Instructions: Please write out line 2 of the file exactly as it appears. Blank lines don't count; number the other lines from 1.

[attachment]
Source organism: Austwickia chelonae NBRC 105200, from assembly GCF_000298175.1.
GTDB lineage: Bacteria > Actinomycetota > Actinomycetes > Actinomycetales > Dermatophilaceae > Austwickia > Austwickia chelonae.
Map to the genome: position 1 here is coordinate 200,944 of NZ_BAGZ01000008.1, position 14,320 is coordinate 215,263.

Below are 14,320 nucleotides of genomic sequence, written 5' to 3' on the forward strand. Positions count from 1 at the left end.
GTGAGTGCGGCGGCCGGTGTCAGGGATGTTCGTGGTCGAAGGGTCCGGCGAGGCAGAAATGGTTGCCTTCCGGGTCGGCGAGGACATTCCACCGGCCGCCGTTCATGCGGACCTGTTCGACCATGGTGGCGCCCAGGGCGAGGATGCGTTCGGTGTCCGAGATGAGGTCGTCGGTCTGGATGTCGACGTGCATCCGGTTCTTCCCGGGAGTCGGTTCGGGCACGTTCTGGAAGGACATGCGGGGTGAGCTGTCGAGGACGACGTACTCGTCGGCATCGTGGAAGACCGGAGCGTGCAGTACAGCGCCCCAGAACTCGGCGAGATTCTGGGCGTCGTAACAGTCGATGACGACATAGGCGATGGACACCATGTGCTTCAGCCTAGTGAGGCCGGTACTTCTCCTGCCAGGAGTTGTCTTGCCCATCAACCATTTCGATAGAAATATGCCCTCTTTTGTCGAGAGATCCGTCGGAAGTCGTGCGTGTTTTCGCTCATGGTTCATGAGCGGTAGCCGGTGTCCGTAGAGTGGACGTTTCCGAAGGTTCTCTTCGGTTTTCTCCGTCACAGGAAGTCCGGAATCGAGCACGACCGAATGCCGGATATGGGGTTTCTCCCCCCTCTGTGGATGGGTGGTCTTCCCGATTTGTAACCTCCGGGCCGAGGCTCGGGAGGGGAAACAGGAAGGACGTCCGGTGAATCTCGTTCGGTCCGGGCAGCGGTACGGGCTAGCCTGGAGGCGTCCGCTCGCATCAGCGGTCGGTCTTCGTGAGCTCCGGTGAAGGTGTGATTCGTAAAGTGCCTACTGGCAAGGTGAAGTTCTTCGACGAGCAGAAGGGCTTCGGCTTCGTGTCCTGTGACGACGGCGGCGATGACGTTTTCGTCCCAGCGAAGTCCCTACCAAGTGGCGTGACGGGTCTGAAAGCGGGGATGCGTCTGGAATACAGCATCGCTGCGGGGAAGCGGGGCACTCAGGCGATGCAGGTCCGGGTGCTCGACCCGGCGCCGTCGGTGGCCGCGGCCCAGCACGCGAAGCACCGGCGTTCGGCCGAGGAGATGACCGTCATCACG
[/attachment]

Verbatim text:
GTDB lineage: Bacteria > Actinomycetota > Actinomycetes > Actinomycetales > Dermatophilaceae > Austwickia > Austwickia chelonae.